Photo: AP/Riccardo De Luca
The European Central Bank is taking a “peculiar” stance on the prospect of a Greek default and it needs to change its mind, argues Economist and Columbia Professor Joseph Stiglitz in an editorial published in Project Syndicate today.The ECB’s refusal to let Greece provoke a credit event in a deep, disorderly default—rather than avoiding credit default swap payouts in a voluntary restructuring—just doesn’t make sense anymore.
(For a full guide to what’s going on with these discussions, click here.)
He sees three explanations as to why that the ECB might be so averse to the prospect of a credit event:
The first explanation is that the banks have not, in fact, bought insurance, and some have taken speculative positions. The second is that the ECB knows that the financial system lacks transparency – and knows that investors know that they cannot gauge the impact of an involuntary default, which could cause credit markets to freeze, reprising the aftermath of Lehman Brothers’ collapse in September 2008. Finally, the ECB may be trying to protect the few banks that have written the insurance.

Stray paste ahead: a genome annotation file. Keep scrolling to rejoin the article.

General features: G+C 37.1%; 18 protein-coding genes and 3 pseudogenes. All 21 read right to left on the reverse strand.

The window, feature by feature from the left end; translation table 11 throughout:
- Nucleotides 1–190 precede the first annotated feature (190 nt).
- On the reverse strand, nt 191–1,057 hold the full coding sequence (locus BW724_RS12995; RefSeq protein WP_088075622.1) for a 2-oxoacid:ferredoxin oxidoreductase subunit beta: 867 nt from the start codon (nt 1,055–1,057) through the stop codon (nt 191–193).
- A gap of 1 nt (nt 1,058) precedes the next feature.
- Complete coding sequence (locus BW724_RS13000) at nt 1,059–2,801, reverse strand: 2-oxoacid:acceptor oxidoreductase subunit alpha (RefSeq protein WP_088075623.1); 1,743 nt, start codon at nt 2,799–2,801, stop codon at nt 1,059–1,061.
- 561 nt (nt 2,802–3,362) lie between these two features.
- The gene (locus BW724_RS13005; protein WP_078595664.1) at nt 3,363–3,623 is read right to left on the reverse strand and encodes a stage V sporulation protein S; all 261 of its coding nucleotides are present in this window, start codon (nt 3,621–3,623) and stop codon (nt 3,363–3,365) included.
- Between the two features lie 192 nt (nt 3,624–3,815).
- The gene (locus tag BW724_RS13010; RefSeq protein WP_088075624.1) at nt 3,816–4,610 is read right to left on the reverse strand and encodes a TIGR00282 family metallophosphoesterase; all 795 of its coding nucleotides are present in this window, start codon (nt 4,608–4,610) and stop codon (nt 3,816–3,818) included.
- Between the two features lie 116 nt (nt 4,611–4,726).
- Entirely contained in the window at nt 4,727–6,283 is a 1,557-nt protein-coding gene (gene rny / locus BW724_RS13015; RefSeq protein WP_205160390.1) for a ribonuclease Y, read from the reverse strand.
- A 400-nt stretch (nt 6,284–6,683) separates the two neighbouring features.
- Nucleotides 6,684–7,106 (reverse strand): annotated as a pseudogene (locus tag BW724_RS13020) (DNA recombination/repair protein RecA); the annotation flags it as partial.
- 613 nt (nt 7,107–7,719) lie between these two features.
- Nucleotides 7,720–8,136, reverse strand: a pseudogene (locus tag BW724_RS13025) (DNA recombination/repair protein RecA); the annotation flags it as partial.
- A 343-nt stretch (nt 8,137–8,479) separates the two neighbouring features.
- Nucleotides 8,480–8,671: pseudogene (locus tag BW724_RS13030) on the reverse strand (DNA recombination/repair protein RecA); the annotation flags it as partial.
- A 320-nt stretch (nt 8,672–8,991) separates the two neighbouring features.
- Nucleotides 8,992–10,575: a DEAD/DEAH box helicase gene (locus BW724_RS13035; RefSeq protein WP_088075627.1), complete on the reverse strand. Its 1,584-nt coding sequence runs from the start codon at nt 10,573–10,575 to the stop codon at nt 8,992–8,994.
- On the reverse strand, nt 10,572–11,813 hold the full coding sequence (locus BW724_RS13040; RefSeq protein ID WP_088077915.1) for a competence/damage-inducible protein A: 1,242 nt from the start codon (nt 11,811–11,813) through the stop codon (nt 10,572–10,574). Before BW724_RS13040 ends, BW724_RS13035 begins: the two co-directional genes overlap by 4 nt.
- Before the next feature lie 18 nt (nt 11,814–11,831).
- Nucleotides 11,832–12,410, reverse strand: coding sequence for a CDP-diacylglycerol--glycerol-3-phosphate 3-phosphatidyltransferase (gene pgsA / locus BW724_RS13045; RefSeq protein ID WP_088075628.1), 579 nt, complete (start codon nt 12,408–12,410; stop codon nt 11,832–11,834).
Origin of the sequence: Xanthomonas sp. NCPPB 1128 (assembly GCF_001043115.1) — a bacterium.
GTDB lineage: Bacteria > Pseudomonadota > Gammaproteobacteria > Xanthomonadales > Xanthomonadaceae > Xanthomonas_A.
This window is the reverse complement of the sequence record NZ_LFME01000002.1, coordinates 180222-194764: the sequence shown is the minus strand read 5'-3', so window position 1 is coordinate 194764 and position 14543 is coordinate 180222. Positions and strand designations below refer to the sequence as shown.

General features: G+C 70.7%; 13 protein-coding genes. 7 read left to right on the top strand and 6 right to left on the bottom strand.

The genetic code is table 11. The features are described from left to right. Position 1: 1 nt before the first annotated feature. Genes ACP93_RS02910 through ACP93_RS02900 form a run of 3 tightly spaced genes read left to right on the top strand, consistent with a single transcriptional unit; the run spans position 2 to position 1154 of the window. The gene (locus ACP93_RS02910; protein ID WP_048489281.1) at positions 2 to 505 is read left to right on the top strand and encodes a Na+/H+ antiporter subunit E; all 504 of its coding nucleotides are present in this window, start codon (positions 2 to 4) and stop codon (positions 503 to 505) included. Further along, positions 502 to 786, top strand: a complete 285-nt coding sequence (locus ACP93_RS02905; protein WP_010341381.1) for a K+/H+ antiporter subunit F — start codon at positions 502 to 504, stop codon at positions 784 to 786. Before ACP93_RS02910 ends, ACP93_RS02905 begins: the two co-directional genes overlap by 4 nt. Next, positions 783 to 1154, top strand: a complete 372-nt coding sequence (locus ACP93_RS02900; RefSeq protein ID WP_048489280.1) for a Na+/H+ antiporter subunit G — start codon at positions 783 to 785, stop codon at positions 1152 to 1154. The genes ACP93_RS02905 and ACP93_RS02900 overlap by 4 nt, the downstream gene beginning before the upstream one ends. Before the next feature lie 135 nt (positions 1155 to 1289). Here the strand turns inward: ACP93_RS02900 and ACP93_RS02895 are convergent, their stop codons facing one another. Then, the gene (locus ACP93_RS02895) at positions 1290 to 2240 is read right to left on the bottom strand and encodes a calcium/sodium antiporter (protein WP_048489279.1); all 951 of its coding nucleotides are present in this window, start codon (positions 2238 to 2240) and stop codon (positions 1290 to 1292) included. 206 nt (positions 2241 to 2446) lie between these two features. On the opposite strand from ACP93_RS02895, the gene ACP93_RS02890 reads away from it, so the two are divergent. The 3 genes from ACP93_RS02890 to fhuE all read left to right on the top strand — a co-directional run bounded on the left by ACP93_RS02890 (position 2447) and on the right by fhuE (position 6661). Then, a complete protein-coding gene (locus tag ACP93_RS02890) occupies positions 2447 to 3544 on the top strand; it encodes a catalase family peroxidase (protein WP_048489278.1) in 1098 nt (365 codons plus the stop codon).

However, he argues that this reasoning is really very thin, and in fact harmful to both Greece and the financial system.
The most cogent argument against a credit event is that it would provoke contagion, as investors speculate against other countries at risk of default, raising yields and causing turmoil. There’s also the moral hazard that other countries like Portugal, Ireland, Italy, or Spain would be tempted to default on their debts as well. However, avoiding a credit event would simply change the market conditions under which financial institutions purchased sovereign bonds in the first place:
Why should an involuntary restructuring lead to worse contagion than a voluntary restructuring of comparable depth? If the banking system were well regulated, with banks holding sovereign debt having purchased insurance, an involuntary restructuring should perturb financial markets less…
The riskiest countries already have been shut out of financial markets, so the possibility of a panic reaction is of limited consequence. Of course, others might be tempted to imitate Greece if Greece were indeed better off restructuring than not doing so. That is true, but everyone already knows it.